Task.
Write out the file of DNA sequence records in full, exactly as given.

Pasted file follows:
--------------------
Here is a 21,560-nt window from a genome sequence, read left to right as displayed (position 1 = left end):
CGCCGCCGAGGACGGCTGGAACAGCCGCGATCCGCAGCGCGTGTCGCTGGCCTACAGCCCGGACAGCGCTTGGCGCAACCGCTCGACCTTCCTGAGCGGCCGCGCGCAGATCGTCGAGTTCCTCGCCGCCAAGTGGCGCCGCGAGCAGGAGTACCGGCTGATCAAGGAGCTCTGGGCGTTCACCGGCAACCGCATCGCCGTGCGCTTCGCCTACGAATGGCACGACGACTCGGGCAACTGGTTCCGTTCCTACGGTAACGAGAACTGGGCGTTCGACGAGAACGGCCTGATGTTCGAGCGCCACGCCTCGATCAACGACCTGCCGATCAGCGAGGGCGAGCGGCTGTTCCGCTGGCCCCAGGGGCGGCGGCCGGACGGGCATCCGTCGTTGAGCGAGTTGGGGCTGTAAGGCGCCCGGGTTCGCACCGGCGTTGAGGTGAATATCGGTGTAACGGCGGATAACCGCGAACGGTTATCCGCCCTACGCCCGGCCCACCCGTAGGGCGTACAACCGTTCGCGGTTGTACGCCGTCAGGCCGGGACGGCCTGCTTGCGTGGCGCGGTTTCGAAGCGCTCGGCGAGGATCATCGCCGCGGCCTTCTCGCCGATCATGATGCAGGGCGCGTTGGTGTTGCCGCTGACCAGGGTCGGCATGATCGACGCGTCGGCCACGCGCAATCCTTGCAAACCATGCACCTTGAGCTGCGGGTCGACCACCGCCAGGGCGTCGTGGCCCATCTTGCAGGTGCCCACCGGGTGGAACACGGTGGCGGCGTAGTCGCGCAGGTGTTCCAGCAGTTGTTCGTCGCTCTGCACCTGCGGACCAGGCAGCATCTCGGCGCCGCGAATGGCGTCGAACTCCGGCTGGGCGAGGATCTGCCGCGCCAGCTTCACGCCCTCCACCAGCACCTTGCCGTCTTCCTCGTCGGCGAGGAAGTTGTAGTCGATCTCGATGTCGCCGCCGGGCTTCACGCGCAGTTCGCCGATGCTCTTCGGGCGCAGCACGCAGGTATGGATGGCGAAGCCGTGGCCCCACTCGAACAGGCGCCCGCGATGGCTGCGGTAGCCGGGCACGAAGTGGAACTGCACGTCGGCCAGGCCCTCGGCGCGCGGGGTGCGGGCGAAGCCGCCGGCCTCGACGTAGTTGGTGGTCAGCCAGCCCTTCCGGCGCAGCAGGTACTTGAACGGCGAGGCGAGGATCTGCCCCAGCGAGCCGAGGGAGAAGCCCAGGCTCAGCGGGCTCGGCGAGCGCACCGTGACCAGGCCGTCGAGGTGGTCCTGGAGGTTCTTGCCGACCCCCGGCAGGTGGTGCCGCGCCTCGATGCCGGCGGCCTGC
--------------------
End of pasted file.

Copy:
Here is a 21,560-nt window from a genome sequence, read left to right as displayed (position 1 = left end):
CGCCGCCGAGGACGGCTGGAACAGCCGCGATCCGCAGCGCGTGTCGCTGGCCTACAGCCCGGACAGCGCTTGGCGCAACCGCTCGACCTTCCTGAGCGGCCGCGCGCAGATCGTCGAGTTCCTCGCCGCCAAGTGGCGCCGCGAGCAGGAGTACCGGCTGATCAAGGAGCTCTGGGCGTTCACCGGCAACCGCATCGCCGTGCGCTTCGCCTACGAATGGCACGACGACTCGGGCAACTGGTTCCGTTCCTACGGTAACGAGAACTGGGCGTTCGACGAGAACGGCCTGATGTTCGAGCGCCACGCCTCGATCAACGACCTGCCGATCAGCGAGGGCGAGCGGCTGTTCCGCTGGCCCCAGGGGCGGCGGCCGGACGGGCATCCGTCGTTGAGCGAGTTGGGGCTGTAAGGCGCCCGGGTTCGCACCGGCGTTGAGGTGAATATCGGTGTAACGGCGGATAACCGCGAACGGTTATCCGCCCTACGCCCGGCCCACCCGTAGGGCGTACAACCGTTCGCGGTTGTACGCCGTCAGGCCGGGACGGCCTGCTTGCGTGGCGCGGTTTCGAAGCGCTCGGCGAGGATCATCGCCGCGGCCTTCTCGCCGATCATGATGCAGGGCGCGTTGGTGTTGCCGCTGACCAGGGTCGGCATGATCGACGCGTCGGCCACGCGCAATCCTTGCAAACCATGCACCTTGAGCTGCGGGTCGACCACCGCCAGGGCGTCGTGGCCCATCTTGCAGGTGCCCACCGGGTGGAACACGGTGGCGGCGTAGTCGCGCAGGTGTTCCAGCAGTTGTTCGTCGCTCTGCACCTGCGGACCAGGCAGCATCTCGGCGCCGCGAATGGCGTCGAACTCCGGCTGGGCGAGGATCTGCCGCGCCAGCTTCACGCCCTCCACCAGCACCTTGCCGTCTTCCTCGTCGGCGAGGAAGTTGTAGTCGATCTCGATGTCGCCGCCGGGCTTCACGCGCAGTTCGCCGATGCTCTTCGGGCGCAGCACGCAGGTATGGATGGCGAAGCCGTGGCCCCACTCGAACAGGCGCCCGCGATGGCTGCGGTAGCCGGGCACGAAGTGGAACTGCACGTCGGCCAGGCCCTCGGCGCGCGGGGTGCGGGCGAAGCCGCCGGCCTCGACGTAGTTGGTGGTCAGCCAGCCCTTCCGGCGCAGCAGGTACTTGAACGGCGAGGCGAGGATCTGCCCCAGCGAGCCGAGGGAGAAGCCCAGGCTCAGCGGGCTCGGCGAGCGCACCGTGACCAGGCCGTCGAGGTGGTCCTGGAGGTTCTTGCCGACCCCCGGCAGGTGGTGCCGCGCCTCGATGCCGGCGGCCTGC